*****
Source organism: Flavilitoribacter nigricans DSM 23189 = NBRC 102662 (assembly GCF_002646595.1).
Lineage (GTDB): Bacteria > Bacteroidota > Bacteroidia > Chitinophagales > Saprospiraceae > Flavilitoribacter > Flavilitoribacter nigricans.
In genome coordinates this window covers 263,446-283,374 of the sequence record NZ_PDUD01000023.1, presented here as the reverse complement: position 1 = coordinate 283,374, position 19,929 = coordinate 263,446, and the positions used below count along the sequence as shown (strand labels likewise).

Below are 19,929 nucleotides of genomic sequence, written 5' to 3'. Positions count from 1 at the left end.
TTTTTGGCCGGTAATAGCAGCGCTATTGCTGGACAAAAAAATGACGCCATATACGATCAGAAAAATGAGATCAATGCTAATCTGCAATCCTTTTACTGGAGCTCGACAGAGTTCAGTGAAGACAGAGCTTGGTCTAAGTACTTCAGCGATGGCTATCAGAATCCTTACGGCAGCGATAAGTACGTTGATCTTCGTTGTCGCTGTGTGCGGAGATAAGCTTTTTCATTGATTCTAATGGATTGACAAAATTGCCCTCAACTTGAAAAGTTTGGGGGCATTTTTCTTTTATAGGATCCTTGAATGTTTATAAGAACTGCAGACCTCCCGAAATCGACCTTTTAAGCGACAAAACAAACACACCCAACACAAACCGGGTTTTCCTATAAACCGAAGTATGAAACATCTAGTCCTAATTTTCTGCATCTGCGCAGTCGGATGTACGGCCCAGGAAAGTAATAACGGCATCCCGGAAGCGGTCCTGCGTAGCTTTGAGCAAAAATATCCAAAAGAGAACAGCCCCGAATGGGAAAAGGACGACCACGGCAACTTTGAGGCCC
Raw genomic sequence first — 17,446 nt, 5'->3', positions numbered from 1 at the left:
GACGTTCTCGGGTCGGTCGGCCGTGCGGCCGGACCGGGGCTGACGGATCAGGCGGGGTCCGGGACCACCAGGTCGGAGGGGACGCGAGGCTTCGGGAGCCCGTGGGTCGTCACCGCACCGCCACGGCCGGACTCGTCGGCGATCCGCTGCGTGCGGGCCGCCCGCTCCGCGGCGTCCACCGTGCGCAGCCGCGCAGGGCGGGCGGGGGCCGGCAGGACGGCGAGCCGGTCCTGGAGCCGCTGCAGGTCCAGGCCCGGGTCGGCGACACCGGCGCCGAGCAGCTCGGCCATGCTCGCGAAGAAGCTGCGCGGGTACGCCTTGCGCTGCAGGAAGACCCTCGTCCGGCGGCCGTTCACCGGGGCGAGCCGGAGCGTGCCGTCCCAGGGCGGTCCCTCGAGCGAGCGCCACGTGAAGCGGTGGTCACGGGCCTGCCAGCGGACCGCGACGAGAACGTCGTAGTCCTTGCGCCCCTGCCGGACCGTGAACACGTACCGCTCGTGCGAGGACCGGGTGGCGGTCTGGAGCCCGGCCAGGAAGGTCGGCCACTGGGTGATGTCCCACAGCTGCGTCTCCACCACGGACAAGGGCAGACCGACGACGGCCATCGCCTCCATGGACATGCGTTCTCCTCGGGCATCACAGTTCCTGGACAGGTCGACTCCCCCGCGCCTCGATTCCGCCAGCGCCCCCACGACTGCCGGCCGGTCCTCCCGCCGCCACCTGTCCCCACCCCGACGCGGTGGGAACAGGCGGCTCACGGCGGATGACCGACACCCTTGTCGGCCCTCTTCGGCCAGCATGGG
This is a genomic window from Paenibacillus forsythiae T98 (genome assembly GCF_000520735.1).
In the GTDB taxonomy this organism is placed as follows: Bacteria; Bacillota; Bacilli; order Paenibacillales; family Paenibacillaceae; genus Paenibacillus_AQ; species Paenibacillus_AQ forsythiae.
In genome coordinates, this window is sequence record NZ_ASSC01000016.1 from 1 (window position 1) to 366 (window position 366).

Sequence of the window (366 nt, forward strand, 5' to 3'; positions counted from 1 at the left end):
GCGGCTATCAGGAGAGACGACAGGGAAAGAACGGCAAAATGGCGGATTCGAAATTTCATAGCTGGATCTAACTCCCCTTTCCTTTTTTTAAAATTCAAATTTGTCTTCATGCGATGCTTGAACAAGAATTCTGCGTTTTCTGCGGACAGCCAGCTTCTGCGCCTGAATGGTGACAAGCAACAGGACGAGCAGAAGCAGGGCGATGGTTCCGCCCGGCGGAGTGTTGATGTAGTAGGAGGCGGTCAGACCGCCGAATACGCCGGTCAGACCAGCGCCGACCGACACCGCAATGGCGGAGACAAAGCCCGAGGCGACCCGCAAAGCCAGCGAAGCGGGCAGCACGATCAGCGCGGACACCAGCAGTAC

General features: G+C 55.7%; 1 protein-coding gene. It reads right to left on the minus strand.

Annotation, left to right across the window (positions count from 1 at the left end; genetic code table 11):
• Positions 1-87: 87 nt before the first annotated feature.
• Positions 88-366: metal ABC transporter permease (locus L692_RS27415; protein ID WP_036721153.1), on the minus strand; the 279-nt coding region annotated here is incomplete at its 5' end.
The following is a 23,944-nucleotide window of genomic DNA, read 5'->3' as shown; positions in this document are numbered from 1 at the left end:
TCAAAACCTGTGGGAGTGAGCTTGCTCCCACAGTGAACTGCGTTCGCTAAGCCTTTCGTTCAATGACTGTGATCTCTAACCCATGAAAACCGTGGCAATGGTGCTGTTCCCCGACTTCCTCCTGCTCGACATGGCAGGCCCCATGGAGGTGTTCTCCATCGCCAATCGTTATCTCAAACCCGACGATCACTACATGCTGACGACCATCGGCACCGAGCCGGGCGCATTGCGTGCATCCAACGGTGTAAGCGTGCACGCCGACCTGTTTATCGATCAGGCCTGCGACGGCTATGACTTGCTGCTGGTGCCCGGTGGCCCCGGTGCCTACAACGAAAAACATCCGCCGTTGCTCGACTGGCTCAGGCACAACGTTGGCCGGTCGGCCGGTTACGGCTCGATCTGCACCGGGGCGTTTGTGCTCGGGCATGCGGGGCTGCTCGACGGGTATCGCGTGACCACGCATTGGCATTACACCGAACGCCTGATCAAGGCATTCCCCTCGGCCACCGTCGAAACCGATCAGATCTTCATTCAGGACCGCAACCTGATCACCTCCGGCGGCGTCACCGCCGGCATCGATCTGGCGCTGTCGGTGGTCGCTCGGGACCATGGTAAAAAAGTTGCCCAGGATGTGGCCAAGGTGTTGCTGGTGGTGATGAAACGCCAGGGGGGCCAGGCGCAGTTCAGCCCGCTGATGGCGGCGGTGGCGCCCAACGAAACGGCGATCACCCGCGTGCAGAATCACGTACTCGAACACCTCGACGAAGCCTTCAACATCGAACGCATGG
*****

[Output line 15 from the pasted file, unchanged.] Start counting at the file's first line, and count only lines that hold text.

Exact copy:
• Positions 1-87: 87 nt before the first annotated feature.